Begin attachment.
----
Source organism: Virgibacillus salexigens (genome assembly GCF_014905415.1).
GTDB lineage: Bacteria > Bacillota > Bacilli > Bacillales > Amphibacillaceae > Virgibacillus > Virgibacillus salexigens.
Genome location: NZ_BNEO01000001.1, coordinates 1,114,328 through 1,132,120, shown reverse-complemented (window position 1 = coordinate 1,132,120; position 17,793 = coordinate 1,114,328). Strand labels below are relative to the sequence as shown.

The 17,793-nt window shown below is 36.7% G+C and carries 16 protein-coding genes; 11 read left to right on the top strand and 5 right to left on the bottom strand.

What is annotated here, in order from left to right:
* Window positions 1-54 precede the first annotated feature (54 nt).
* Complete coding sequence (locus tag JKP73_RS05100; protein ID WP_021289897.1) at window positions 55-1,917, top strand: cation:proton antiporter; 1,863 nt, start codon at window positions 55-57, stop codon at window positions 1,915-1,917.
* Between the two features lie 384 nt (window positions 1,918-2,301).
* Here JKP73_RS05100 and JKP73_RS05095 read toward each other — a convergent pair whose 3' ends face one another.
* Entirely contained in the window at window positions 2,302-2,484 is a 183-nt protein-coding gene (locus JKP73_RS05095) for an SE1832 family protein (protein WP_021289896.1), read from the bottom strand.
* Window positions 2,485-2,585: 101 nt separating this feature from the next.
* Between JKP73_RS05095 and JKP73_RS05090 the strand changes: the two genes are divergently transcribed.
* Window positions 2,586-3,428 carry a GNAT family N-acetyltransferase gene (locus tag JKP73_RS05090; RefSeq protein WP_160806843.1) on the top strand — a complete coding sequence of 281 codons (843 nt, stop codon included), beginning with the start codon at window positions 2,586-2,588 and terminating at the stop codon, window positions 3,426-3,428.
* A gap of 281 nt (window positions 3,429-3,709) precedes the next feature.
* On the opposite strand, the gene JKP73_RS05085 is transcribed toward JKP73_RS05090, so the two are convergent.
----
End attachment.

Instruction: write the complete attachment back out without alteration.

Source organism: Virgibacillus salexigens (genome assembly GCF_014905415.1).
GTDB lineage: Bacteria > Bacillota > Bacilli > Bacillales > Amphibacillaceae > Virgibacillus > Virgibacillus salexigens.
Genome location: NZ_BNEO01000001.1, coordinates 1,114,328 through 1,132,120, shown reverse-complemented (window position 1 = coordinate 1,132,120; position 17,793 = coordinate 1,114,328). Strand labels below are relative to the sequence as shown.

The 17,793-nt window shown below is 36.7% G+C and carries 16 protein-coding genes; 11 read left to right on the top strand and 5 right to left on the bottom strand.

What is annotated here, in order from left to right:
* Window positions 1-54 precede the first annotated feature (54 nt).
* Complete coding sequence (locus tag JKP73_RS05100; protein ID WP_021289897.1) at window positions 55-1,917, top strand: cation:proton antiporter; 1,863 nt, start codon at window positions 55-57, stop codon at window positions 1,915-1,917.
* Between the two features lie 384 nt (window positions 1,918-2,301).
* Here JKP73_RS05100 and JKP73_RS05095 read toward each other — a convergent pair whose 3' ends face one another.
* Entirely contained in the window at window positions 2,302-2,484 is a 183-nt protein-coding gene (locus JKP73_RS05095) for an SE1832 family protein (protein WP_021289896.1), read from the bottom strand.
* Window positions 2,485-2,585: 101 nt separating this feature from the next.
* Between JKP73_RS05095 and JKP73_RS05090 the strand changes: the two genes are divergently transcribed.
* Window positions 2,586-3,428 carry a GNAT family N-acetyltransferase gene (locus tag JKP73_RS05090; RefSeq protein WP_160806843.1) on the top strand — a complete coding sequence of 281 codons (843 nt, stop codon included), beginning with the start codon at window positions 2,586-2,588 and terminating at the stop codon, window positions 3,426-3,428.
* A gap of 281 nt (window positions 3,429-3,709) precedes the next feature.
* On the opposite strand, the gene JKP73_RS05085 is transcribed toward JKP73_RS05090, so the two are convergent.